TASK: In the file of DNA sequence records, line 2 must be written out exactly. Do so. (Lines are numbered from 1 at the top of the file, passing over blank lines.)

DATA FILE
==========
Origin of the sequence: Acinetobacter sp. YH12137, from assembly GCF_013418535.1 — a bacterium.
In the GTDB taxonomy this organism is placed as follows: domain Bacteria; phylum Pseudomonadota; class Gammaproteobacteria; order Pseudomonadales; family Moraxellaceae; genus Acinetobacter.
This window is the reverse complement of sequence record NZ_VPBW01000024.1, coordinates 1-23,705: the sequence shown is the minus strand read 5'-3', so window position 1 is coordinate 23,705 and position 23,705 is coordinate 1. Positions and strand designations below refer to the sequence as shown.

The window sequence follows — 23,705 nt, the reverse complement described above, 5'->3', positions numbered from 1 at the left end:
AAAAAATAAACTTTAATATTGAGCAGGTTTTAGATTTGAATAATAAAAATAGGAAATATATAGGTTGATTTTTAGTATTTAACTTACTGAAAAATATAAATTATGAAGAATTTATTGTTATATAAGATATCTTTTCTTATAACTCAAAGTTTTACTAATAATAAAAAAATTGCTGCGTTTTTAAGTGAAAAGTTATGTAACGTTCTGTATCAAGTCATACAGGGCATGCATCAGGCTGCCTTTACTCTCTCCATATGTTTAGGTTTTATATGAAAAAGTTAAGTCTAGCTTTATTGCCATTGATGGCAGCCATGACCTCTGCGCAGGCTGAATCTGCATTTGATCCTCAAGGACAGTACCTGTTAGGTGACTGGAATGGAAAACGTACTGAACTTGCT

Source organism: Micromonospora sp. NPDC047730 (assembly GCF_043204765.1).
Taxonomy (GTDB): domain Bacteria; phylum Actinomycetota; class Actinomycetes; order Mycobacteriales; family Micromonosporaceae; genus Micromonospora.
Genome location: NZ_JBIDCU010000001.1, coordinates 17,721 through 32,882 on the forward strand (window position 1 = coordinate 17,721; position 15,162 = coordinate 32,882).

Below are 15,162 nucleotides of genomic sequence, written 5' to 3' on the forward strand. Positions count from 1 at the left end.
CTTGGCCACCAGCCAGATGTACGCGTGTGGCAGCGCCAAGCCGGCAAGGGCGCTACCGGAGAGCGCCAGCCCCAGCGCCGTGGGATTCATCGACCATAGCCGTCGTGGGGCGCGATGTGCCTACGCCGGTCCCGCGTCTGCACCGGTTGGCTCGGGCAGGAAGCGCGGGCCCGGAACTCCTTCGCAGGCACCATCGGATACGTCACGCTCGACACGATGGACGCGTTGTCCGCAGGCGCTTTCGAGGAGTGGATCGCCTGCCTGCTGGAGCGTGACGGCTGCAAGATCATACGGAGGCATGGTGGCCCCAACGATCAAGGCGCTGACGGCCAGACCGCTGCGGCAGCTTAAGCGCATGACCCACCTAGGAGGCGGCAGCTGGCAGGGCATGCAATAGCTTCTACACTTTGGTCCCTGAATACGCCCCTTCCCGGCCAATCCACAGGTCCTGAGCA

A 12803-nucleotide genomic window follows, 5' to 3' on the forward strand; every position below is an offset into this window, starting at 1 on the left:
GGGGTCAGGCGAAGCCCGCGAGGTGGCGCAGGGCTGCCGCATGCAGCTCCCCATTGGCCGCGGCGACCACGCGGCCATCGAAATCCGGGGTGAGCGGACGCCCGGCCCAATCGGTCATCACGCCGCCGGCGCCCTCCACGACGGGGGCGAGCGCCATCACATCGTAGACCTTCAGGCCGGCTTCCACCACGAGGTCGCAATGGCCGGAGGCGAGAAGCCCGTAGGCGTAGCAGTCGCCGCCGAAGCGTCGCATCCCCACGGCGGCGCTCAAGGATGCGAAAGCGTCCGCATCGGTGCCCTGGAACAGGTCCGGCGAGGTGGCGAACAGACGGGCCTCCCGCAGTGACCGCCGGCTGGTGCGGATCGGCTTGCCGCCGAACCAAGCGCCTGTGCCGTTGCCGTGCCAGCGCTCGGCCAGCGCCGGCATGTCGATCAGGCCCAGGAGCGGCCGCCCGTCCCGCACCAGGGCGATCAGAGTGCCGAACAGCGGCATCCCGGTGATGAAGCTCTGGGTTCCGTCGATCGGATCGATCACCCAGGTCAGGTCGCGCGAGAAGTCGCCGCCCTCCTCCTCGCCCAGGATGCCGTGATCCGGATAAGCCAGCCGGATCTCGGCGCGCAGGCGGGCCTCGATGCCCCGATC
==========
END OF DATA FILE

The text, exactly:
In the GTDB taxonomy this organism is placed as follows: domain Bacteria; phylum Pseudomonadota; class Gammaproteobacteria; order Pseudomonadales; family Moraxellaceae; genus Acinetobacter.